“They are coming fast, and they know it’s great for them, and it’s great for the world.”
US President Donald Trump is seen on a screen broadcasting to an empty conference room as he delivers a pre-recorded address to the 75th annual UN General Assembly at United Nations headquarters. September 22, 2020
(photo credit: REUTERS/MIKE SEGAR)
US President, Donald Trump voiced optimism that more peace agreements to normalize ties between Israel and Arab countries are possible when he addressed the opening session of the 75th UN General Assembly. As the General Debate is taking place mostly virtually this year due to COVID-19, Trump delivered his speech from the White House.
Trump’s speech was mostly focused on the pandemic, and he sharply criticized China for its response to the virus. “We must hold accountable the nation which unleashed this plague onto the world – China,” he said. “In the earliest days of the virus, China locked down travel domestically while allowing flights to leave China.”
“We are mass producing them in advance so they can be delivered immediately upon arrival, we will distribute a vaccine,” Trump said. “We will defeat the virus.”
The US president addressed the recent agreements that the White House brokered, such as the economic agreement between Serbia and Kosovo, and the historic Abraham Accords between Israel, the United Arab Emirates and Bahrain. Trump said that there are “many other Middle Eastern countries to come.”
“They are coming fast, and they know it’s great for them, and it’s great for the world,” Trump said. “These groundbreaking peace deals are the dawn of the new Middle East… We intend to deliver more peace agreements shortly, and I have never been more optimistic for the future of the region. There is no blood in the sand. Those days are hopefully over.”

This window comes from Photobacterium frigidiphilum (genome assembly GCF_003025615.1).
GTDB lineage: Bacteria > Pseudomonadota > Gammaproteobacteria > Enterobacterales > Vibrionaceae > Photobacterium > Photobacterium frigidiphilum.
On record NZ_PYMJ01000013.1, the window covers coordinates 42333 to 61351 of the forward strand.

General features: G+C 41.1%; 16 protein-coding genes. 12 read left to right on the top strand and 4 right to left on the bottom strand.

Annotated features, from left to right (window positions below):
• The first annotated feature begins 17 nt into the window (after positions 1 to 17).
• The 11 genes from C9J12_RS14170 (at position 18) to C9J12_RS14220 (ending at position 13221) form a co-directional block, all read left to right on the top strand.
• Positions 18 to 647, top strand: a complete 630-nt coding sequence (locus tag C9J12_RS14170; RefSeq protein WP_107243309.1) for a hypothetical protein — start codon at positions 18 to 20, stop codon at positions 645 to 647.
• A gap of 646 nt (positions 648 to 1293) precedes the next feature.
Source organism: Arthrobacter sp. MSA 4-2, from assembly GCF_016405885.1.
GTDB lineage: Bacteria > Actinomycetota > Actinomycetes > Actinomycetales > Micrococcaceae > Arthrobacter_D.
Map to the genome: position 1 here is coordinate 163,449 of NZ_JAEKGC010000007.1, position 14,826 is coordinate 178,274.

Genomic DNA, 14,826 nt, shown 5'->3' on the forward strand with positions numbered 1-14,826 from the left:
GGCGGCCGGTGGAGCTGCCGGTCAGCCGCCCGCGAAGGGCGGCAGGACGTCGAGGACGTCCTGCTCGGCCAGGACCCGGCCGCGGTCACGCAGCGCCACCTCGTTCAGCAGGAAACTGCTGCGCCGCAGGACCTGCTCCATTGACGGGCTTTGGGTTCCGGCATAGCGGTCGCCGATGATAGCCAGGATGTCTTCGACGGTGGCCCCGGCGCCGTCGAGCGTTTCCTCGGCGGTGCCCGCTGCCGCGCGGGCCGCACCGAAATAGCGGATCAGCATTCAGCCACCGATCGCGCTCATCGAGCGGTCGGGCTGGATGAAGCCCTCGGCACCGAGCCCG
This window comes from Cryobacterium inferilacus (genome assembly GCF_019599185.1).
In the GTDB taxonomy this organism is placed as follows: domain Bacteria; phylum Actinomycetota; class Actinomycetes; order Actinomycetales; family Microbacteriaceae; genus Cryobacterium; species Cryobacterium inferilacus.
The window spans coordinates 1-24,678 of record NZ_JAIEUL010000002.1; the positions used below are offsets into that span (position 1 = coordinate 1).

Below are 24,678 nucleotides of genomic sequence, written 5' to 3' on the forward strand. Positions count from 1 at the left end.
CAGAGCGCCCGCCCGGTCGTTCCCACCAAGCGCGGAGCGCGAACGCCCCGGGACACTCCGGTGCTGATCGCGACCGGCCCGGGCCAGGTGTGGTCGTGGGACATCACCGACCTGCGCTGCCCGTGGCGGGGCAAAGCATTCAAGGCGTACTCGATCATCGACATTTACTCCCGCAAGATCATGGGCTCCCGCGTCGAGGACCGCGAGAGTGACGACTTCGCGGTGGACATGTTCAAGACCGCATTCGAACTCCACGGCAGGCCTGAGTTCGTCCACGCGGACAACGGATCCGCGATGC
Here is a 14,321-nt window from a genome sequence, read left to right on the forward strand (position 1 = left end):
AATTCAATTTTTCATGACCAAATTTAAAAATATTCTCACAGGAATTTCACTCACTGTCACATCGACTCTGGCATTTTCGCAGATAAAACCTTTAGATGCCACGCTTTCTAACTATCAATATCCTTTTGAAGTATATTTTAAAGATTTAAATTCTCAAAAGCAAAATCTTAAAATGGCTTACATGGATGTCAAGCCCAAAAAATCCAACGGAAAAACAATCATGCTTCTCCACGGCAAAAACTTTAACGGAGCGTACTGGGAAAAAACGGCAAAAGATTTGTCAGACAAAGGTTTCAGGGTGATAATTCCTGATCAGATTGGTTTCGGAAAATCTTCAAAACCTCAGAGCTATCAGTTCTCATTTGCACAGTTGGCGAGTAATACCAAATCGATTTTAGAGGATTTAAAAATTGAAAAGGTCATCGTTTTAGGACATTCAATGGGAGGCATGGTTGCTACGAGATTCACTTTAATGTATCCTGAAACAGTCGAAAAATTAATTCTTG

He also noted that the US is working to end the war in Afghanistan. “We are bringing our troops home,” Trump said. “America is fulfilling our destiny as a peacemaker, but it is peace through strength.”
In a brief remark about Iran, the president mentioned that the US withdrew from the Iran nuclear deal “and imposed crippling sanctions on the world’s leading state sponsor of terror.”
Turkish President Recep Tayyip Erdogan was the next speaker to address the assembly. Erdogan slammed Israel’s policies in Jerusalem and toward the Palestinians. “The occupation and oppression of Palestine is a bleeding wound of humanity,” he said.
The Turkish president said “the filthy hand” – presumably of Israelis – is “constantly increasing its audacity” in Jerusalem’s holy sites.
Israeli Ambassador to the UN Gilad Erdan walked out of Erdogan’s speech, accusing him of antisemitism.
“Erdogan continues his lies and antisemitic statements against Israel, and it is important that the world know the double standards by which he has been living for many years,” Erdan said. Erdogan commended the Palestinians, who he said “stood up to Israeli policies of violence and intimidation for more than half a century.”